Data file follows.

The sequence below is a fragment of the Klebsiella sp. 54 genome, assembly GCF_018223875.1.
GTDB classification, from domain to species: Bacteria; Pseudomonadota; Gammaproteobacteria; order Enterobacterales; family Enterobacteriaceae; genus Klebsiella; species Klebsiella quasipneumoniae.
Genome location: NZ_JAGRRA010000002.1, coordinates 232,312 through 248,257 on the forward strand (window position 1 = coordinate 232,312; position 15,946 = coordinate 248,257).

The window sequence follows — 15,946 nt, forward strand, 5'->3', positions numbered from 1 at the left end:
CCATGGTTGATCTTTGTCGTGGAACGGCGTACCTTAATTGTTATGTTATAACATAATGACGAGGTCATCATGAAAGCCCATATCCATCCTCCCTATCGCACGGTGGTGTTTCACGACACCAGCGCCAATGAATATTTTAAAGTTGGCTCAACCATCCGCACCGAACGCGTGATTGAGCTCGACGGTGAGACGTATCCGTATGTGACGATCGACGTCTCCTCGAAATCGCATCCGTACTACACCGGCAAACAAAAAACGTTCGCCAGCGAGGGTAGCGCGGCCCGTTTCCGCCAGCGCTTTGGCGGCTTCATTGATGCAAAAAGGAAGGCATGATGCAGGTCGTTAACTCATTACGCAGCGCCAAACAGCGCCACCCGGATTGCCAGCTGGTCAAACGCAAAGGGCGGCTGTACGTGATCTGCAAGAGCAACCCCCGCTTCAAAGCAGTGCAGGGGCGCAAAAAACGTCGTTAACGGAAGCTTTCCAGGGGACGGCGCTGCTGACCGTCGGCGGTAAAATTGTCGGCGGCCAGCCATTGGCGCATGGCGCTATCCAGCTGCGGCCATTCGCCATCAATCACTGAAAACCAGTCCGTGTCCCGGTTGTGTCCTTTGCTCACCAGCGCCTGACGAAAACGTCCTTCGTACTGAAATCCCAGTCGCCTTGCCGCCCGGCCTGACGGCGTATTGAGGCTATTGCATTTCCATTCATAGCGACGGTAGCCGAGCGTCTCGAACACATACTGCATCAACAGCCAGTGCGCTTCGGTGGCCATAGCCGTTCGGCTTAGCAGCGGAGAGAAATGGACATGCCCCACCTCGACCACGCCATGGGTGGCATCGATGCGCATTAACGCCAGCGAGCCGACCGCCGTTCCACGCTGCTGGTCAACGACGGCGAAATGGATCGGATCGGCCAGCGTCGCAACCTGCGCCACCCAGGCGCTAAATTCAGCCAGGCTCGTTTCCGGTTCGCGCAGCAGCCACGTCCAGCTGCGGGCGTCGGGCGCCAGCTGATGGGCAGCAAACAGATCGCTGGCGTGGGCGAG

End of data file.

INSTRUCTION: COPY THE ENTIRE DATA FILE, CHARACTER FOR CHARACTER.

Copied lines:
The sequence below is a fragment of the Klebsiella sp. 54 genome, assembly GCF_018223875.1.
GTDB classification, from domain to species: Bacteria; Pseudomonadota; Gammaproteobacteria; order Enterobacterales; family Enterobacteriaceae; genus Klebsiella; species Klebsiella quasipneumoniae.
Genome location: NZ_JAGRRA010000002.1, coordinates 232,312 through 248,257 on the forward strand (window position 1 = coordinate 232,312; position 15,946 = coordinate 248,257).

The window sequence follows — 15,946 nt, forward strand, 5'->3', positions numbered from 1 at the left end:
CCATGGTTGATCTTTGTCGTGGAACGGCGTACCTTAATTGTTATGTTATAACATAATGACGAGGTCATCATGAAAGCCCATATCCATCCTCCCTATCGCACGGTGGTGTTTCACGACACCAGCGCCAATGAATATTTTAAAGTTGGCTCAACCATCCGCACCGAACGCGTGATTGAGCTCGACGGTGAGACGTATCCGTATGTGACGATCGACGTCTCCTCGAAATCGCATCCGTACTACACCGGCAAACAAAAAACGTTCGCCAGCGAGGGTAGCGCGGCCCGTTTCCGCCAGCGCTTTGGCGGCTTCATTGATGCAAAAAGGAAGGCATGATGCAGGTCGTTAACTCATTACGCAGCGCCAAACAGCGCCACCCGGATTGCCAGCTGGTCAAACGCAAAGGGCGGCTGTACGTGATCTGCAAGAGCAACCCCCGCTTCAAAGCAGTGCAGGGGCGCAAAAAACGTCGTTAACGGAAGCTTTCCAGGGGACGGCGCTGCTGACCGTCGGCGGTAAAATTGTCGGCGGCCAGCCATTGGCGCATGGCGCTATCCAGCTGCGGCCATTCGCCATCAATCACTGAAAACCAGTCCGTGTCCCGGTTGTGTCCTTTGCTCACCAGCGCCTGACGAAAACGTCCTTCGTACTGAAATCCCAGTCGCCTTGCCGCCCGGCCTGACGGCGTATTGAGGCTATTGCATTTCCATTCATAGCGACGGTAGCCGAGCGTCTCGAACACATACTGCATCAACAGCCAGTGCGCTTCGGTGGCCATAGCCGTTCGGCTTAGCAGCGGAGAGAAATGGACATGCCCCACCTCGACCACGCCATGGGTGGCATCGATGCGCATTAACGCCAGCGAGCCGACCGCCGTTCCACGCTGCTGGTCAACGACGGCGAAATGGATCGGATCGGCCAGCGTCGCAACCTGCGCCACCCAGGCGCTAAATTCAGCCAGGCTCGTTTCCGGTTCGCGCAGCAGCCACGTCCAGCTGCGGGCGTCGGGCGCCAGCTGATGGGCAGCAAACAGATCGCTGGCGTGGGCGAG